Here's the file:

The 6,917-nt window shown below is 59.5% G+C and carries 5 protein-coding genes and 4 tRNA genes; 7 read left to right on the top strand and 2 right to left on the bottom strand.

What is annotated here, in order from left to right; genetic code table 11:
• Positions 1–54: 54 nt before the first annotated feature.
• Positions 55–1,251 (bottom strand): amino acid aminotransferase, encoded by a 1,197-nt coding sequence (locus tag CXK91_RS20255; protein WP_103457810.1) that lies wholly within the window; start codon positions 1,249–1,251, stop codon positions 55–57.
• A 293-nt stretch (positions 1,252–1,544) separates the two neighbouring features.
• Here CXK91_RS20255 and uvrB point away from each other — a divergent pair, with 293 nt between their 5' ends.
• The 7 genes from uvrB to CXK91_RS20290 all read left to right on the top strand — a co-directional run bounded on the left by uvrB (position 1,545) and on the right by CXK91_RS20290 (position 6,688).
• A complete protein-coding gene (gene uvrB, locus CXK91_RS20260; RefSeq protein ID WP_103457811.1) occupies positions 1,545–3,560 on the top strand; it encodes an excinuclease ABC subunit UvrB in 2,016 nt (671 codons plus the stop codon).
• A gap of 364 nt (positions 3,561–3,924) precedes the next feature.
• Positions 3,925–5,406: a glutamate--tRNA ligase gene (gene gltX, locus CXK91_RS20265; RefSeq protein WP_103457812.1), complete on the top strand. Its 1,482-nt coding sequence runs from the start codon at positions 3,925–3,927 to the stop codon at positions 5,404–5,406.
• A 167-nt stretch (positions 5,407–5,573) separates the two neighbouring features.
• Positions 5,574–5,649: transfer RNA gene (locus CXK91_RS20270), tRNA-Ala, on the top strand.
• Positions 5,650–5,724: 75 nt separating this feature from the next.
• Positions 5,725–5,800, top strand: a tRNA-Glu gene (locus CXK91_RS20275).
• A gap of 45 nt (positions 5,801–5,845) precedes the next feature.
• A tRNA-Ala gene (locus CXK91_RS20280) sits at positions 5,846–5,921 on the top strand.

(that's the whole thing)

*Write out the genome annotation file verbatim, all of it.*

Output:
The 6,917-nt window shown below is 59.5% G+C and carries 5 protein-coding genes and 4 tRNA genes; 7 read left to right on the top strand and 2 right to left on the bottom strand.

What is annotated here, in order from left to right; genetic code table 11:
• Positions 1–54: 54 nt before the first annotated feature.
• Positions 55–1,251 (bottom strand): amino acid aminotransferase, encoded by a 1,197-nt coding sequence (locus tag CXK91_RS20255; protein WP_103457810.1) that lies wholly within the window; start codon positions 1,249–1,251, stop codon positions 55–57.
• A 293-nt stretch (positions 1,252–1,544) separates the two neighbouring features.
• Here CXK91_RS20255 and uvrB point away from each other — a divergent pair, with 293 nt between their 5' ends.
• The 7 genes from uvrB to CXK91_RS20290 all read left to right on the top strand — a co-directional run bounded on the left by uvrB (position 1,545) and on the right by CXK91_RS20290 (position 6,688).
• A complete protein-coding gene (gene uvrB, locus CXK91_RS20260; RefSeq protein ID WP_103457811.1) occupies positions 1,545–3,560 on the top strand; it encodes an excinuclease ABC subunit UvrB in 2,016 nt (671 codons plus the stop codon).
• A gap of 364 nt (positions 3,561–3,924) precedes the next feature.
• Positions 3,925–5,406: a glutamate--tRNA ligase gene (gene gltX, locus CXK91_RS20265; RefSeq protein WP_103457812.1), complete on the top strand. Its 1,482-nt coding sequence runs from the start codon at positions 3,925–3,927 to the stop codon at positions 5,404–5,406.
• A 167-nt stretch (positions 5,407–5,573) separates the two neighbouring features.
• Positions 5,574–5,649: transfer RNA gene (locus CXK91_RS20270), tRNA-Ala, on the top strand.
• Positions 5,650–5,724: 75 nt separating this feature from the next.
• Positions 5,725–5,800, top strand: a tRNA-Glu gene (locus CXK91_RS20275).
• A gap of 45 nt (positions 5,801–5,845) precedes the next feature.
• A tRNA-Ala gene (locus CXK91_RS20280) sits at positions 5,846–5,921 on the top strand.